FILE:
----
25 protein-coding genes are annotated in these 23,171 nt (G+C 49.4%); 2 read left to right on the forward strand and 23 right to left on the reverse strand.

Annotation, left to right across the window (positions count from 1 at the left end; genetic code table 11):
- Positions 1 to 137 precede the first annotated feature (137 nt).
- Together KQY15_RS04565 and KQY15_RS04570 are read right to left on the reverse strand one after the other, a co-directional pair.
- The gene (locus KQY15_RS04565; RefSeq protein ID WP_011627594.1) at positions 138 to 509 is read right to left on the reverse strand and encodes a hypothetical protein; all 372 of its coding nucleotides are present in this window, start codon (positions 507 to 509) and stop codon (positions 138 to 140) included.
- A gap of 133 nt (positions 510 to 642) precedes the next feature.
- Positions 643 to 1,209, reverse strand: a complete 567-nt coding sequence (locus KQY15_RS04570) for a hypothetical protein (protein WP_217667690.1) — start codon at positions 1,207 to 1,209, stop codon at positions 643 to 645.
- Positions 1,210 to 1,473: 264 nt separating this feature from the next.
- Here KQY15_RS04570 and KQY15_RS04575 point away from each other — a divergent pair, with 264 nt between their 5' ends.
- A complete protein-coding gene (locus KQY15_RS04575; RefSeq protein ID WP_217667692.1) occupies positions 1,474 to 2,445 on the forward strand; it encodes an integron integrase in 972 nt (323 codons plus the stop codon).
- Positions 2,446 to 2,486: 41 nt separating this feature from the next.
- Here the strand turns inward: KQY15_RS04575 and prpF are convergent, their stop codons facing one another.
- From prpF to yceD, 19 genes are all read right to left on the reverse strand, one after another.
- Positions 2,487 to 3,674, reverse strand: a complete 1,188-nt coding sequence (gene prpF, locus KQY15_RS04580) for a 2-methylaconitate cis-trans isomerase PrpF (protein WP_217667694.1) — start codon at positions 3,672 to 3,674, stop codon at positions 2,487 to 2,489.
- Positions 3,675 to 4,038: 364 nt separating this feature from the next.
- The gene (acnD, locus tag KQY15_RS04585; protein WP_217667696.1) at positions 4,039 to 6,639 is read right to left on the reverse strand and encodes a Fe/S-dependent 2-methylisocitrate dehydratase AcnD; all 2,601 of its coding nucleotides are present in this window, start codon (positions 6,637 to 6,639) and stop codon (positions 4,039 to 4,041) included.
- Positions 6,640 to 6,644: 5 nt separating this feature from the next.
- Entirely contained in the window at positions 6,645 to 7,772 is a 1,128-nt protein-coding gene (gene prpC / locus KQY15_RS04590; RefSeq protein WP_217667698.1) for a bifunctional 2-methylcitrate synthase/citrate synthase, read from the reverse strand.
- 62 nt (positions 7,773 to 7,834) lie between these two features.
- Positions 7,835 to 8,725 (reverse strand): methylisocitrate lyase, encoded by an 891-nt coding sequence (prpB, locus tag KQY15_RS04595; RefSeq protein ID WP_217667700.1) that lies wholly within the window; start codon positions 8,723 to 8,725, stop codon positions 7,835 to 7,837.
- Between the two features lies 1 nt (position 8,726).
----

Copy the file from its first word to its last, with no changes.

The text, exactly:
25 protein-coding genes are annotated in these 23,171 nt (G+C 49.4%); 2 read left to right on the forward strand and 23 right to left on the reverse strand.

Annotation, left to right across the window (positions count from 1 at the left end; genetic code table 11):
- Positions 1 to 137 precede the first annotated feature (137 nt).
- Together KQY15_RS04565 and KQY15_RS04570 are read right to left on the reverse strand one after the other, a co-directional pair.
- The gene (locus KQY15_RS04565; RefSeq protein ID WP_011627594.1) at positions 138 to 509 is read right to left on the reverse strand and encodes a hypothetical protein; all 372 of its coding nucleotides are present in this window, start codon (positions 507 to 509) and stop codon (positions 138 to 140) included.
- A gap of 133 nt (positions 510 to 642) precedes the next feature.
- Positions 643 to 1,209, reverse strand: a complete 567-nt coding sequence (locus KQY15_RS04570) for a hypothetical protein (protein WP_217667690.1) — start codon at positions 1,207 to 1,209, stop codon at positions 643 to 645.
- Positions 1,210 to 1,473: 264 nt separating this feature from the next.
- Here KQY15_RS04570 and KQY15_RS04575 point away from each other — a divergent pair, with 264 nt between their 5' ends.
- A complete protein-coding gene (locus KQY15_RS04575; RefSeq protein ID WP_217667692.1) occupies positions 1,474 to 2,445 on the forward strand; it encodes an integron integrase in 972 nt (323 codons plus the stop codon).
- Positions 2,446 to 2,486: 41 nt separating this feature from the next.
- Here the strand turns inward: KQY15_RS04575 and prpF are convergent, their stop codons facing one another.
- From prpF to yceD, 19 genes are all read right to left on the reverse strand, one after another.
- Positions 2,487 to 3,674, reverse strand: a complete 1,188-nt coding sequence (gene prpF, locus KQY15_RS04580) for a 2-methylaconitate cis-trans isomerase PrpF (protein WP_217667694.1) — start codon at positions 3,672 to 3,674, stop codon at positions 2,487 to 2,489.
- Positions 3,675 to 4,038: 364 nt separating this feature from the next.
- The gene (acnD, locus tag KQY15_RS04585; protein WP_217667696.1) at positions 4,039 to 6,639 is read right to left on the reverse strand and encodes a Fe/S-dependent 2-methylisocitrate dehydratase AcnD; all 2,601 of its coding nucleotides are present in this window, start codon (positions 6,637 to 6,639) and stop codon (positions 4,039 to 4,041) included.
- Positions 6,640 to 6,644: 5 nt separating this feature from the next.
- Entirely contained in the window at positions 6,645 to 7,772 is a 1,128-nt protein-coding gene (gene prpC / locus KQY15_RS04590; RefSeq protein WP_217667698.1) for a bifunctional 2-methylcitrate synthase/citrate synthase, read from the reverse strand.
- 62 nt (positions 7,773 to 7,834) lie between these two features.
- Positions 7,835 to 8,725 (reverse strand): methylisocitrate lyase, encoded by an 891-nt coding sequence (prpB, locus tag KQY15_RS04595; RefSeq protein ID WP_217667700.1) that lies wholly within the window; start codon positions 8,723 to 8,725, stop codon positions 7,835 to 7,837.
- Between the two features lies 1 nt (position 8,726).